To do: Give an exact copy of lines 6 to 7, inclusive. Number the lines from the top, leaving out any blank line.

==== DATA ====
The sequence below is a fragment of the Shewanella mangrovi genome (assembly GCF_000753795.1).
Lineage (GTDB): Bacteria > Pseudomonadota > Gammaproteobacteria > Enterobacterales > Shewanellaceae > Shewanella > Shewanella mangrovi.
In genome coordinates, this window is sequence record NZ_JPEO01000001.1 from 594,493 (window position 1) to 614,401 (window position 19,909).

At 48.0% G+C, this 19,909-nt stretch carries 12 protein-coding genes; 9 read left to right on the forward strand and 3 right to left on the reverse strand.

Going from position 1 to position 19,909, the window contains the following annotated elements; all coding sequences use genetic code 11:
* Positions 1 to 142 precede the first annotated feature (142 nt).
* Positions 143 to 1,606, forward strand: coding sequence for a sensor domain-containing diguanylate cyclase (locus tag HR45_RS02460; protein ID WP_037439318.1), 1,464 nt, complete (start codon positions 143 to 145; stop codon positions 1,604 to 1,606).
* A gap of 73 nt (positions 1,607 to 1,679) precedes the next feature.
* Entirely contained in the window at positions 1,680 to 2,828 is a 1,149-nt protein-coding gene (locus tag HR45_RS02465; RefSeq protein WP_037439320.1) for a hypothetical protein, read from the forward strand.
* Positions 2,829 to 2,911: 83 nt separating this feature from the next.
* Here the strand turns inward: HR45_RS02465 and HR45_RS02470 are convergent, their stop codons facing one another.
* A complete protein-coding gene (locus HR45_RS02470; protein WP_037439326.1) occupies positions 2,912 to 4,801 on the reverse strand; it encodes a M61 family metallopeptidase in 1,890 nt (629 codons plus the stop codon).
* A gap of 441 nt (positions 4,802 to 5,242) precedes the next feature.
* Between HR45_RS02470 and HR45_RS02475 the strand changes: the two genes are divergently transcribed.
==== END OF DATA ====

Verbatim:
* Positions 1 to 142 precede the first annotated feature (142 nt).
* Positions 143 to 1,606, forward strand: coding sequence for a sensor domain-containing diguanylate cyclase (locus tag HR45_RS02460; protein ID WP_037439318.1), 1,464 nt, complete (start codon positions 143 to 145; stop codon positions 1,604 to 1,606).